If you decide to go with DIY invites, accept that you may be restricted because of your own knowledge. You can’t use tools or ideas you aren’t aware of, and there may be a printing style or design option that’s out of reach because it requires a high-end printing press or other specialized equipment. For instance, a specialty invitation shaped like a fan or in the popular bracket style may not properly feed into a standard at-home printer. Adding raised foil, an exciting enhancement that seriously amps up the glam factor, requires a specialty printer (or tedious manual application and a very steady hand).

4. Time Investment

wedding rings with a clock

PRO: There isn’t one — if you’re pressed for time, there’s little benefit to adding DIY wedding design to your mile-long to-do list.

CON: DIY invitations are time-consuming to design, print, assemble, and mail

The CON is the undisputed winner here. Designing invitations can be rewarding, but it’s also a tedious process. It can be difficult to get the details on paper to exactly match the ones in your head. You’ll need to do test prints, double-check alignment and saturation, and so on. Once you’re happy with the printed invites, you still need to assemble each packet (don’t forget you’ll need enclosures like RSVP cards, maps, and something with hotel and rehearsal details), address them, and print or apply postage.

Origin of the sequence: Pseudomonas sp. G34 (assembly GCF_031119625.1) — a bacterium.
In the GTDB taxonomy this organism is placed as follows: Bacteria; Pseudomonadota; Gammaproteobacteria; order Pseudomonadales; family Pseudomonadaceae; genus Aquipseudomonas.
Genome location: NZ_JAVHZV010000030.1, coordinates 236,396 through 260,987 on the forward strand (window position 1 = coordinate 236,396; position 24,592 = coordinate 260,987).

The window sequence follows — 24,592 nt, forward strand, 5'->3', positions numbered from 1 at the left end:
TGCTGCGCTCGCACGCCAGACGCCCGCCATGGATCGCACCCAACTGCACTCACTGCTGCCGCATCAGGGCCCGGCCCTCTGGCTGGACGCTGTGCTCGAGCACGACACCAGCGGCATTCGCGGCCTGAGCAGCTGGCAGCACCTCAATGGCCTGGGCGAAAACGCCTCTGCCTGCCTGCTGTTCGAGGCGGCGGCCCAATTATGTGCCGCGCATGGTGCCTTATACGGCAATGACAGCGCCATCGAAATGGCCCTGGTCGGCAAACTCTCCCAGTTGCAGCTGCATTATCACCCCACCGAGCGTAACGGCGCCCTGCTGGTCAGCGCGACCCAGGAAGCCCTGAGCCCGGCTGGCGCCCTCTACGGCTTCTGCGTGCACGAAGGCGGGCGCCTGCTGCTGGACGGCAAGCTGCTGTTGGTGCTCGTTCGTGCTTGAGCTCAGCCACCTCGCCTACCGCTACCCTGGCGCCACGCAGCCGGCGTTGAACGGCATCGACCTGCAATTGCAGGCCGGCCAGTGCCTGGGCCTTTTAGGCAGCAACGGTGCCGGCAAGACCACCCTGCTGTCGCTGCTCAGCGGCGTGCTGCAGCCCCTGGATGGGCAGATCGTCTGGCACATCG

Typically, professional wedding stationery companies will take care of most if not all of those extra tasks. For instance, professional all-in-one invitations take care of all your invitation needs in one fell swoop. Packages typically include a self-mailing invitation with postage (no envelope required), a perforated RSVP postcard guests can detach and mail, and white seals to keep it all secure during transit.

5. Overall Quality

Couple looking at their invitations

PRO: DIYing your wedding invitations means you can control certain quality-related aspects like the type of paper you use, but upgrades do come at a price.